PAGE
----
So if you are involved in a project at the moment, write down why you think it is being done. Then ask others involved why they think it is being done. I think you will be very surprised at the wide variety of answers you get.


  • It is vital that the project’s objective is clearly defined and that the scope (what is included and what is excluded) is set in advance.
  • It is critical that there is a written business case for the project. This contains the argument explaining why it is worth investing resources in the initiative. The business case therefore also specifies what the benefits will be (in terms of outcomes for the organisation).

Since there are now clearly defined reasons for undertaking the project, the date the project should be delivered can also be determined. So a realistic start date and an anticipated end date should be fixed.

The project typically produces outputs that the organisation then puts to work to derive the benefits, in other words, the required outcome(s). 


Although the objective is now clear and the expected benefits in terms of outcomes have been defined, it is important to refine the scope and express the actual inputs and outputs expected for the project. For example, a project to produce marketing literature for use on an exhibition stand may have the expected benefit of increased sales to potential customers, but there is no detail about the project’s output (or product definition, to use PRINCE2 terminology). Is it a single sheet of A4 printed in black? Or a card folder holding multiple sheets with details of different products? Or a 20-page full-colour brochure with a high-gloss cover?

It is also important to define the boundaries of the project and, within the project, to identify the full content of work to be done. This is often done using a Work breakdown structure, a technique that ensures that each and every element of work that will be needed to be carried out has been identified and can be timed and resourced. Thanks to the lack of this important discipline, many projects have suffered considerable cost growth or have indeed failed, because key elements have been left out or introduced at an advanced stage. One such element of work that is often overlooked is the project management process work that will be needed to deliver the project.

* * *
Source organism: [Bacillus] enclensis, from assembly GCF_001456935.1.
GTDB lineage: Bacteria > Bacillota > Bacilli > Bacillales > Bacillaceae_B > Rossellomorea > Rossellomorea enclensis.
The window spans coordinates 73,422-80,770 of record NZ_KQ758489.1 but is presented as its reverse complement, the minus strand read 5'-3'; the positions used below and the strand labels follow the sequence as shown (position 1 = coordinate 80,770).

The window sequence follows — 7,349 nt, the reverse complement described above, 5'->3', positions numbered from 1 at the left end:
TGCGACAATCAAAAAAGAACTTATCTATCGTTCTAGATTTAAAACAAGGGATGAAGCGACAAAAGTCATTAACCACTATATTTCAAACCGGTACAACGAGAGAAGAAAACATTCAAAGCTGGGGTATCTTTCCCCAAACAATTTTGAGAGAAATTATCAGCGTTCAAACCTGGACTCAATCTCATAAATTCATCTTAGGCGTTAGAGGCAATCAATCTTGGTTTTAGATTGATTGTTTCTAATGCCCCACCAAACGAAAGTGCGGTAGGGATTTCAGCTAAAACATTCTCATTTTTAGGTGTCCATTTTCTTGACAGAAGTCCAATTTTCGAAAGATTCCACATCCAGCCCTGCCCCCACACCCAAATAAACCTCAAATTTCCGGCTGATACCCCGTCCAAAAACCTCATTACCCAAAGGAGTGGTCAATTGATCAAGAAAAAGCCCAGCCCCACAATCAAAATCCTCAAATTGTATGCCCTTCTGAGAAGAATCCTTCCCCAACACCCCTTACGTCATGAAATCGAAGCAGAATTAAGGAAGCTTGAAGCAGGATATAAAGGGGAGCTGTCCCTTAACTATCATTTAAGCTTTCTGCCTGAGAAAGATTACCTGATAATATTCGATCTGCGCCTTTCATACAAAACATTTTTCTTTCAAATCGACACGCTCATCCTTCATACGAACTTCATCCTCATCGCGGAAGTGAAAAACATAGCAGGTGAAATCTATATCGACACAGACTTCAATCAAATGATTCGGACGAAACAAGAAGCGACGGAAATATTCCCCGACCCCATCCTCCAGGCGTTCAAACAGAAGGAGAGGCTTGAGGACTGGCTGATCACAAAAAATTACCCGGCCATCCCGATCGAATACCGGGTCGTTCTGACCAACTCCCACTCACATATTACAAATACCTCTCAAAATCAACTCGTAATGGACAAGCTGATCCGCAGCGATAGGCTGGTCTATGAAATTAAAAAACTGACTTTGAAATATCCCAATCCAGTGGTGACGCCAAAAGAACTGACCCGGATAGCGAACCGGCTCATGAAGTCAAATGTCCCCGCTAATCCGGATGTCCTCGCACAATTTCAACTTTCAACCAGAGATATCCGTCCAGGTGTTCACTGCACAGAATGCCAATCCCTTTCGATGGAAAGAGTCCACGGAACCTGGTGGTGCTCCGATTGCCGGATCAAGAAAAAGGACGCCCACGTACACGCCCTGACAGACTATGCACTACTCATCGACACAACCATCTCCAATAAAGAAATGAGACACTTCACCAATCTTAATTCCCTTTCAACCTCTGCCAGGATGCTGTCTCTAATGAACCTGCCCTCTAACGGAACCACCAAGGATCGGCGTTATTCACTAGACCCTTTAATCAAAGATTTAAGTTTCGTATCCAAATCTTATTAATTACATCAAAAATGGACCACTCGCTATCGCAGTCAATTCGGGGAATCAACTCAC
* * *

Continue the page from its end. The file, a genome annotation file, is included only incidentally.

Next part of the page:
It is by defining the desired inputs/outputs and scope that three critical questions can be answered:

  • How long will it take (time)?
  • How much will it cost (money and people resources)?
  • What quality or performance (from the output) is expected?

These are key factors that in many cases will need to be re-iterated. There is little point in trying to produce a 20-page, full-colour brochure inside a week on a tight budget. Equally (generally), you don’t need six months to produce a single sheet of A4 printed in a single colour. 

Time, cost and quality are often portrayed as three sides of a triangle because they are dependant on each other. Typically, shortage of time tends to increase cost; tight budgets can impact quality; high quality requirements can affect both time and cost – and so on. The relative values of time, cost and quality are determined in the business case, and it is important that the project client (or sponsor) knows their relationship so they can advise the project manager on the value to the business of saving time and so on. It’s no good simply asking for the project output to be delivered as quickly, as cheaply and to the best quality possible, since common sense would demonstrate these are conflicting objectives!


A project needs a plan – one that specifically includes

  • Timescale – depending on complexity, this may just be the start and end dates, or it may include a set of pre-determined milestones that have to be reached by given dates
  • The composition of the team that will run the project – their skills and availability
  • Stakeholders – these are the people (internal and external) who have a stake in the outcome of the project or are impacted by it and therefore need to be identified, consulted with and kept informed
  • Budget – how much will the project cost in financial terms and when will expected costs fall due?
  • Resources – what other resources apart from people (the team) and money (the budget) may be needed, and how will they be made available?
  • Quality – what is the quality desired and how can it be measured?
  • Schedule – the logical sequence of activities necessary to complete the project and the time needed to complete each activity. The critical path is the longest sequence of activities to complete the overall project (this is also therefore the shortest possible project duration).

Skills needed

From this description, it is relatively easy to imagine the project management skills that are needed – they range from the ability to plan and take decisions to the need to communicate well, from managing a team on the one hand to dealing with other stakeholders on the other. The manager also needs the ability to think clearly, plan ahead, foresee obstacles, picture potential risks and motivate people to achieve the objective on time, within budget and at the expected quality.

Courtesy of People Alchemy

Here at Catalyst we deliver ILM accredited leadership and management courses so you can be the best project manager you can be. For more information or to book a place on one of our interactive workshops please visit: